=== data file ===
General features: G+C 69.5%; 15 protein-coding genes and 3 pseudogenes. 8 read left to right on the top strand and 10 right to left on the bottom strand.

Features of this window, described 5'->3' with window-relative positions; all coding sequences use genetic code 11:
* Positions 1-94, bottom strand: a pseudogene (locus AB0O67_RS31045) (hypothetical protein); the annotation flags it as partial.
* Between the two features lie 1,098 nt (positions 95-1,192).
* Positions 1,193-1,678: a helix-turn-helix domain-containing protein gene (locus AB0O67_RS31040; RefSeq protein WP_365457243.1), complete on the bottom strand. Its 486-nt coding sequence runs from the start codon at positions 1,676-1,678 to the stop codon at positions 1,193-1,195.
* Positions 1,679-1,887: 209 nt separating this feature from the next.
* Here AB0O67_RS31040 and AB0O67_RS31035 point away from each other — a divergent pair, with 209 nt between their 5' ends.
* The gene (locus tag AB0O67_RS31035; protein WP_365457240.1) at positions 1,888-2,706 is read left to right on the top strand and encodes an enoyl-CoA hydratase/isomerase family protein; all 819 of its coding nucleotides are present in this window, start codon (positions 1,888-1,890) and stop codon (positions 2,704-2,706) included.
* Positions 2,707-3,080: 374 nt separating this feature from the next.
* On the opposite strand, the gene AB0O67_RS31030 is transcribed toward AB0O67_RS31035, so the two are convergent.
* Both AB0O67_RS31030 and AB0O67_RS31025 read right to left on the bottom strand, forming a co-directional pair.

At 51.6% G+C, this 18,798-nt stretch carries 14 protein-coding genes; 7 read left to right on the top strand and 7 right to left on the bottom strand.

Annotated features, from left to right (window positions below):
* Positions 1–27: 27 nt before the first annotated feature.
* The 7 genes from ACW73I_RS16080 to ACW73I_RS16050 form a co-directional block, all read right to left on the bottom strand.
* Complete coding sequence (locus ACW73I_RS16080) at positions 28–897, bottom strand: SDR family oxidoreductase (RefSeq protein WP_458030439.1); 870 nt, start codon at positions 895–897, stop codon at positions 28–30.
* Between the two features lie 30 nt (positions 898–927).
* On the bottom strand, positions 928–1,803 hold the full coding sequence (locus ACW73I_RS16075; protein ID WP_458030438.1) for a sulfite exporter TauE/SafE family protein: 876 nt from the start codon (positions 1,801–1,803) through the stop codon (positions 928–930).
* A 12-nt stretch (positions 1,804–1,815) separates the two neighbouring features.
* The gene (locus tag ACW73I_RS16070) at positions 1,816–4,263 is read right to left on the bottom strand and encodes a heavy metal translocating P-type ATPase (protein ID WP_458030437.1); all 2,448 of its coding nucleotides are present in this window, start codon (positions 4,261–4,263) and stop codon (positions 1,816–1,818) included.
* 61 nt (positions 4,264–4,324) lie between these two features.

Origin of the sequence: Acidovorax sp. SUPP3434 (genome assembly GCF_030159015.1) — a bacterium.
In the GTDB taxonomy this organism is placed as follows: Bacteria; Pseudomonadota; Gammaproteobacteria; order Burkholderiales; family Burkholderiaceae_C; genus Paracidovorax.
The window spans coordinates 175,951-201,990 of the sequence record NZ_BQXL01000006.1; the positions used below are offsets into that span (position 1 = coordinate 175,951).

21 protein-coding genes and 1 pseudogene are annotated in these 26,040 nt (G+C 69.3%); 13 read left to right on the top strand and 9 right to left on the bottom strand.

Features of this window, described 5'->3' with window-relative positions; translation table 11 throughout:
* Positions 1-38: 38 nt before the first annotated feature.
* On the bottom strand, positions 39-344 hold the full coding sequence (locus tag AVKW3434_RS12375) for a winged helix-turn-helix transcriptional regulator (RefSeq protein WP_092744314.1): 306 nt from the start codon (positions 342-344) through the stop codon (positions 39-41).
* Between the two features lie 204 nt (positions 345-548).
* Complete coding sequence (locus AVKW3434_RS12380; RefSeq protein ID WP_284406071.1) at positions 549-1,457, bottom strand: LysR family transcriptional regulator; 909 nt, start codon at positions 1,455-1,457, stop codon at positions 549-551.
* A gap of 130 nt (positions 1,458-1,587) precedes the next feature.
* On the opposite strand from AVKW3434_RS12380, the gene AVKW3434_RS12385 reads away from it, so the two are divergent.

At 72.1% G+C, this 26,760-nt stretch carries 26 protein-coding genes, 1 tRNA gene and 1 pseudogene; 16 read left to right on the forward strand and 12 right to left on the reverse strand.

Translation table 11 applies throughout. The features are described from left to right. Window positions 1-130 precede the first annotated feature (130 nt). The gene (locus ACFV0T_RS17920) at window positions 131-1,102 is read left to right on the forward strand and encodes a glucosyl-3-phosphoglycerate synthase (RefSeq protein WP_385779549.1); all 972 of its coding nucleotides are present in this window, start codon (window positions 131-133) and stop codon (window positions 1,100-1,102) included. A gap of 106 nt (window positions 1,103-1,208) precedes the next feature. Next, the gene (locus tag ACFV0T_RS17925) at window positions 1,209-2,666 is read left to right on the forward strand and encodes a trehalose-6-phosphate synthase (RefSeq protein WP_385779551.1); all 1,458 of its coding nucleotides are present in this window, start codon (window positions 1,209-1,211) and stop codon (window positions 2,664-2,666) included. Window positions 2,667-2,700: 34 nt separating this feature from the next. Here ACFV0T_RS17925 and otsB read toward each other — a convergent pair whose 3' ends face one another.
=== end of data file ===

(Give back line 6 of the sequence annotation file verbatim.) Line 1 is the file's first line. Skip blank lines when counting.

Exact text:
* Positions 1,679-1,887: 209 nt separating this feature from the next.